The items that I have bought really depend on my cast and crew because everyone is different and has different needs; when I was making short films in Oregon, we had a lot more health-concious people, so we ended up buying more things like nuts, fruit, and yogurt to supplement the traditional cookies, crackers, and sweets. On the feature I did in LA, people really liked the sweets and carbs, so we ended up buying a lot of that stuff.
    Either way, I think it's a good idea to have a variety of offerings. Although most veggies may take some preparation, fruit like Apples and Bananas are not messy and relatively cheap. Carrots and hummus are also a cheap healthy snack.

    I'm sure your cast and crew will appreciate it if you change up the crafty every once in a while. You'll also learn as you go what people like, because the unwanted food will remain and probably go to waste.


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    #27
    Senior Member GaryinCalifornia's Avatar
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    Quote Originally Posted by KyleProhaska View Post
    Long time since anyone posted here. I'm looking to shoot a sub $100k film sometime next year and I've never done things the more official way. Last film was about $60k but it wasn't a 20-30 day schedule or anything super official so I'm going at this for what feels like the first time. What should I be expecting to budget for food? Even if I don't know exactly how I'm spending that right now, what do you suggest I write down for now? Crew of perhaps 5-8 with actors on set. Smaller crew...
    Was told by an old producer years ago... good food and a fed crew makes a happy crew... bad food and lack of it... a unhappy crew....

    This all depends on so many things... are you providing breakfast... lunch... and then per diem for those who come out of town... basically figure $2.50 per person for breakfast... 10 bucks per person for dinner... or if you're doing another faith based film Kyle... see if the ladies in the church will do the cooking for you... of course that could get tiring for one group... make it a challenge between different sunday school classes... those numbers are for example...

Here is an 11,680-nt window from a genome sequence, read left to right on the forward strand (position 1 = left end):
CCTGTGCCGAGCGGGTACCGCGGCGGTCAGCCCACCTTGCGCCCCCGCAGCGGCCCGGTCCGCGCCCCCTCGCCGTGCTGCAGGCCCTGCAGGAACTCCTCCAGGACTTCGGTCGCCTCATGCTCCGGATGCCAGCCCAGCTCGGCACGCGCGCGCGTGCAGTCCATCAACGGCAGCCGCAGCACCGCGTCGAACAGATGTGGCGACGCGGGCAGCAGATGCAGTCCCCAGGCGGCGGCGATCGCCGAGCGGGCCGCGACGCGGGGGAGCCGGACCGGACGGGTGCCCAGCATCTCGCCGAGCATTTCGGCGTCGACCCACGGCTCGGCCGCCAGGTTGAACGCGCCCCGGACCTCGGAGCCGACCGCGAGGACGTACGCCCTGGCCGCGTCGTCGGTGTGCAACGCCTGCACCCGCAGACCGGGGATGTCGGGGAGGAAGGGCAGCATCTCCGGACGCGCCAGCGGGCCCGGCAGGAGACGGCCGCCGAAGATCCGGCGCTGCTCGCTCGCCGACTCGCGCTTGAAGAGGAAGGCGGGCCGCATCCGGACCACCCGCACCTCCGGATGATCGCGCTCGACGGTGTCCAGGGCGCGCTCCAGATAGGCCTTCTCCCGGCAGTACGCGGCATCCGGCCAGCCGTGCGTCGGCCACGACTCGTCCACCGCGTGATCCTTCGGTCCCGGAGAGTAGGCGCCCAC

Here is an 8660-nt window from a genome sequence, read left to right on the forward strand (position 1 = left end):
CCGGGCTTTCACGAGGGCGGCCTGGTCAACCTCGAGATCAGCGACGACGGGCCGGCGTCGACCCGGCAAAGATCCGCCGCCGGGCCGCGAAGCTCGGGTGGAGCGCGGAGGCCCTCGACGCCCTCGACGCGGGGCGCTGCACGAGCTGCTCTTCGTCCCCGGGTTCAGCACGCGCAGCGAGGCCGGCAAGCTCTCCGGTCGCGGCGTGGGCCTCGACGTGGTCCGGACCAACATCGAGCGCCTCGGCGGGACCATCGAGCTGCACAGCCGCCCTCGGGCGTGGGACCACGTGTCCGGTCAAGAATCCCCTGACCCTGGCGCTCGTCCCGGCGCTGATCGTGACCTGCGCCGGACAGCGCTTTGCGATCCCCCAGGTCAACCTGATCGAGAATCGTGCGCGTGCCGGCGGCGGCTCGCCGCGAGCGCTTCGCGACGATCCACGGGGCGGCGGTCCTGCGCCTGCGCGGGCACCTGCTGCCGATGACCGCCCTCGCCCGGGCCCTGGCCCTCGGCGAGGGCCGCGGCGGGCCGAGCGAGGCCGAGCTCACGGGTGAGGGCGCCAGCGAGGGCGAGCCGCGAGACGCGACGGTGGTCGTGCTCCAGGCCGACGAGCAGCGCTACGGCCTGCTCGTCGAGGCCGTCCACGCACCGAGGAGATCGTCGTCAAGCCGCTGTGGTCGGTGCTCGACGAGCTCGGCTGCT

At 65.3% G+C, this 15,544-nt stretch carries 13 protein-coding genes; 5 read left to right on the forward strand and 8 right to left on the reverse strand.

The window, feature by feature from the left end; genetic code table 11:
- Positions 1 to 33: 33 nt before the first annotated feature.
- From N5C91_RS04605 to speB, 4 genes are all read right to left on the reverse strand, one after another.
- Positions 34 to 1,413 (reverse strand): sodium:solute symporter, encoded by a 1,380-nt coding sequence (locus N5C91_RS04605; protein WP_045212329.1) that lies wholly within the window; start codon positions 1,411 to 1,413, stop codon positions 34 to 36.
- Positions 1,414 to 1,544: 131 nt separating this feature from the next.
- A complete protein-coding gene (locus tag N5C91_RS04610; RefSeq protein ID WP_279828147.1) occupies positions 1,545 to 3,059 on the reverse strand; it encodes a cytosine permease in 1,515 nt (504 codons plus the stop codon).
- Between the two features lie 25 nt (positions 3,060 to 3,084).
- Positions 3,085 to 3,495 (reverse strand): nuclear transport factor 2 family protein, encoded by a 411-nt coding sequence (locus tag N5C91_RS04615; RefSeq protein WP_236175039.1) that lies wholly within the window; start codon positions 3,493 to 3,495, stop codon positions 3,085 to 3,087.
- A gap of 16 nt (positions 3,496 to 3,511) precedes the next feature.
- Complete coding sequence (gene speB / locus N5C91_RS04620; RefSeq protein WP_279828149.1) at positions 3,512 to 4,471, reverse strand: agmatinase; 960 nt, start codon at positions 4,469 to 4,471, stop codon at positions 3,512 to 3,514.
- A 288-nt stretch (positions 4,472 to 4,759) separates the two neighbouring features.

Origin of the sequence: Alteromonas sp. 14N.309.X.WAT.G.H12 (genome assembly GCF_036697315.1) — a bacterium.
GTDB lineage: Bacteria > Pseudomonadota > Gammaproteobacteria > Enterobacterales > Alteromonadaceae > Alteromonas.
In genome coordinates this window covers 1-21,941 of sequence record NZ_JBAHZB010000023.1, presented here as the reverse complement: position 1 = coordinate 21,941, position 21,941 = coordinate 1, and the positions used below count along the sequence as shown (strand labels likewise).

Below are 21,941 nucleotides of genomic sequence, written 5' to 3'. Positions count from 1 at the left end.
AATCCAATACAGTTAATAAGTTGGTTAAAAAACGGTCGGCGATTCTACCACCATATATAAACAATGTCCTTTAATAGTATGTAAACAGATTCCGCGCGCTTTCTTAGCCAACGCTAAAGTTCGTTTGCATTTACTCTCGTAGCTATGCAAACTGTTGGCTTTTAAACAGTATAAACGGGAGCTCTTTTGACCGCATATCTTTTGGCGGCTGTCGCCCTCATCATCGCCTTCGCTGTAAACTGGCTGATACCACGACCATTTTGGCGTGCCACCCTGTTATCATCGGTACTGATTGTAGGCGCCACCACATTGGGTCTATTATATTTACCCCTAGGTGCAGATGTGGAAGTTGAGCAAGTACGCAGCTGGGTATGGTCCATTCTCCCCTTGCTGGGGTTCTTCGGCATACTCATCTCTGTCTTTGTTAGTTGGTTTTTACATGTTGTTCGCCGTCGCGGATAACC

but might give you an idea...


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    #28
    Senior Member teresadecher's Avatar
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    Oh and on second thought, since you're in a smaller town (this would be hard to do in LA, but I've had success in Portland), you can try approaching some shops to see if you can get free food! For example, Noahs Bagels donated like 40 bagels to one of our shoots, and I know a producer friend of mine has exchanged thank you credits or product placement for full meals from local restaurants.

    It's worth a shot!


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    #29
    Senior Member Allan Black's Avatar
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    Looks like it depends on the size of the project, budget etc. During a trip to NY, walking to the Museum, my wife and I came across the trucks parked for the movie Somethings Gotta Give.

    While I was off inspecting the transport, actor Jack Nicholson came out of the brownstone set for a break and spoke with my wife for a few minutes.

    When I got back all she could talk about was Nicholson, all I could talk about was the ton of 5 star food available for the crew, nailed one of the printed menus.
    At dinner parties Jack wins.

    Cheers.
    Last edited by Allan Black; 08-20-2011 at 12:38 AM. Reason: hungry.
    35yrs with our own a/v production company and studios.


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    #30
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    I think the snack food you mentioned in the original post is just fine. Water is a big deal. Let your actors know ahead of time in general what you'll have there food wise, such as "snack food" so if they need or want something more, they can bring it along themselves. Most people working on a low budget movie will be fine with that as long as you give them a heads up ahead of time.

    It's also a good idea to have a bottle of antacids and tylenol along with whatever you're keeping on the "food table" as well.